The Emotions of Protest

ISBN-13: 9780226561783
ISBN-10: 022656178X
Edition: 1
Author: Jasper, James M.
Publication date: 2018
Publisher: University of Chicago Press
Format: Paperback 304 pages
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Book details

ISBN-13: 9780226561783
ISBN-10: 022656178X
Edition: 1
Author: Jasper, James M.
Publication date: 2018
Publisher: University of Chicago Press
Format: Paperback 304 pages

Summary

Acknowledged authors Jasper, James M. wrote The Emotions of Protest comprising 304 pages back in 2018. Textbook and eTextbook are published under ISBN 022656178X and 9780226561783. Since then The Emotions of Protest textbook was available to sell back to BooksRun online for the top buyback price of $ 2.00 or rent at the marketplace.

Description

In Donald Trump’s America, protesting has roared back into fashion. The Women’s March, held the day after Trump’s inauguration, may have been the largest in American history, and resonated around the world. Between Trump’s tweets and the march’s popularity, it is clear that displays of anger dominate American politics once again.

There is an extensive body of research on protest, but the focus has mostly been on the calculating brain—a byproduct of structuralism and cognitive studies—and less on the feeling brain. James M. Jasper’s work changes that, as he pushes the boundaries of our present understanding of the social world. In The Emotions of Protest, Jasper lays out his argument, showing that it is impossible to separate cognition and emotion. At a minimum, he says, we cannot understand the Tea Party or Occupy Wall Street or pro- and anti-Trump rallies without first studying the fears and anger, moral outrage, and patterns of hate and love that their members feel.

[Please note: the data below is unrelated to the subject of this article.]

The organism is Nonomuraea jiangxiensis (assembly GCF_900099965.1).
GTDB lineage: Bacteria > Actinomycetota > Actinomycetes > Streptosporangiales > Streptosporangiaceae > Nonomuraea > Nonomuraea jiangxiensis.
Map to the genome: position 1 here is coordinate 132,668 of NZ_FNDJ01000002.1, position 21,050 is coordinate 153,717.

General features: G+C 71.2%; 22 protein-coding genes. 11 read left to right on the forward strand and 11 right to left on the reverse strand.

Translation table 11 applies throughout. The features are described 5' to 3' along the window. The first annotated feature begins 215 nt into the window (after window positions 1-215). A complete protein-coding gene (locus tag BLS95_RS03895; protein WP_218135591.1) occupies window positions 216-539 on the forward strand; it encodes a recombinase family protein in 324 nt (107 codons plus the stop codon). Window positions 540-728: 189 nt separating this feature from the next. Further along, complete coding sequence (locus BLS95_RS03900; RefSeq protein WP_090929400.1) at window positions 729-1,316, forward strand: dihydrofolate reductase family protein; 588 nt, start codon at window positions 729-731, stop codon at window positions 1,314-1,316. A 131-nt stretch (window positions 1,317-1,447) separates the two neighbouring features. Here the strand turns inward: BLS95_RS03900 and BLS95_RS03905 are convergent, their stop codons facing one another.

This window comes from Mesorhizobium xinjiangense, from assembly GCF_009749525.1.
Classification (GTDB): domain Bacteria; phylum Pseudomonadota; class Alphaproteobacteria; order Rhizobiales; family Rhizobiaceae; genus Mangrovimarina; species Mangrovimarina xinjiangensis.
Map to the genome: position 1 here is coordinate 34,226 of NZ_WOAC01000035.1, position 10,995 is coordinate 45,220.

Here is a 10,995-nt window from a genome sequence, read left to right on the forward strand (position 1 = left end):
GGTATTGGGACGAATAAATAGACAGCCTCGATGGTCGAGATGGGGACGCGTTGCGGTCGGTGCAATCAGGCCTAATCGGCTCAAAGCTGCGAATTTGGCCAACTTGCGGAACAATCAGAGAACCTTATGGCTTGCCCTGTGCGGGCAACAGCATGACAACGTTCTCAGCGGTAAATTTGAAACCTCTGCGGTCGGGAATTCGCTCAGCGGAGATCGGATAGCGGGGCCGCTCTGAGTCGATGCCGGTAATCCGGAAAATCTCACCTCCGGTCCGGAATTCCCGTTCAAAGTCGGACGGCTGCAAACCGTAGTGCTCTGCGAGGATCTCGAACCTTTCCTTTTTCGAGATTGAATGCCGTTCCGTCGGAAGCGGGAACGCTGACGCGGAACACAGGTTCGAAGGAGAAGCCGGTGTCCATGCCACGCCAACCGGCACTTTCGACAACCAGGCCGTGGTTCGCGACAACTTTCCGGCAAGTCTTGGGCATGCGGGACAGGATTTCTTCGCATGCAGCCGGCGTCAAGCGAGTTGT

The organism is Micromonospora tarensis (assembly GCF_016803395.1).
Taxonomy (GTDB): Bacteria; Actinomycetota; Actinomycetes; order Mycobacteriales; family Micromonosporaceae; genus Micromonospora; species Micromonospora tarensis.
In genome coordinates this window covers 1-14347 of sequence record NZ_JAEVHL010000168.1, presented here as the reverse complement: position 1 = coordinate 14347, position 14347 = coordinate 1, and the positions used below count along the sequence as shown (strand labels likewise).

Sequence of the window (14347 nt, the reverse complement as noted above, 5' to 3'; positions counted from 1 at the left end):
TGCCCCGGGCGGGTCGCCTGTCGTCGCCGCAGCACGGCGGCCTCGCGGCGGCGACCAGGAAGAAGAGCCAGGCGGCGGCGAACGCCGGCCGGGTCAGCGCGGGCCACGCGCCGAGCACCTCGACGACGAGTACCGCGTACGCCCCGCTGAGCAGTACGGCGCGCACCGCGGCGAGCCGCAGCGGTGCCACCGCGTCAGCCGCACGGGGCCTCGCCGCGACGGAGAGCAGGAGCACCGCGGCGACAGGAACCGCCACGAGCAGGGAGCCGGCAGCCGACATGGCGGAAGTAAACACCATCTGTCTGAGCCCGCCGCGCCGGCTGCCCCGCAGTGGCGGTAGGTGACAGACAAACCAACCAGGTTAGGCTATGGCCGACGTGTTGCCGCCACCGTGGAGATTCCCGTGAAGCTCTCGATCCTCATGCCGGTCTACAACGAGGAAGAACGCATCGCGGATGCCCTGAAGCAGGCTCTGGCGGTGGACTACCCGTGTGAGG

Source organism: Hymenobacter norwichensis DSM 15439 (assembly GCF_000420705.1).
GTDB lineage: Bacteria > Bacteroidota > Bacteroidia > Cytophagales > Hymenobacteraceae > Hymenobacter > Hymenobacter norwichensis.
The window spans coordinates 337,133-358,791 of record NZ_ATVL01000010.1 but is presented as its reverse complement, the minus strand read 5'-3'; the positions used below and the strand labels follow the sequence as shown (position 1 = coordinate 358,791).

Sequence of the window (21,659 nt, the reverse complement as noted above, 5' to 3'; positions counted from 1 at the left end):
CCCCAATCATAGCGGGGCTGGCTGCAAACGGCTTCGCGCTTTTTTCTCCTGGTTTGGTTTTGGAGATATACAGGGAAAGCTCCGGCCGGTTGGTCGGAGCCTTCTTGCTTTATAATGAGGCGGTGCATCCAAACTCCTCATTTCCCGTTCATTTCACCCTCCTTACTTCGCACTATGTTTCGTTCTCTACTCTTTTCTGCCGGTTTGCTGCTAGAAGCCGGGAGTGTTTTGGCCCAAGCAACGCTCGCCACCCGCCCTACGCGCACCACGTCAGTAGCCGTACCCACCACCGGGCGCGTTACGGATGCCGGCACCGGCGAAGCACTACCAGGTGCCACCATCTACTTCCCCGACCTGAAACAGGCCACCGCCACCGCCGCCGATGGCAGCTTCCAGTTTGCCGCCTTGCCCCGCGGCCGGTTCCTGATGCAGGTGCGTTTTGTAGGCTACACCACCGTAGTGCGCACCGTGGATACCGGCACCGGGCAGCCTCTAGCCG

This is a book centered on protest, but Jasper also points toward broader paths of inquiry that have the power to transform the way social scientists picture social life and action. Through emotions, he says, we are embedded in a variety of environmental, bodily, social, moral, and temporal contexts, as we feel our way both consciously and unconsciously toward some things and away from others. Politics and collective action have always been a kind of laboratory for working out models of human action more generally, and emotions are no exception. Both hearts and minds rely on the same feelings racing through our central nervous systems. Protestors have emotions, like everyone else, but theirs are thinking hearts, not bleeding hearts. Brains can feel, and hearts can think.

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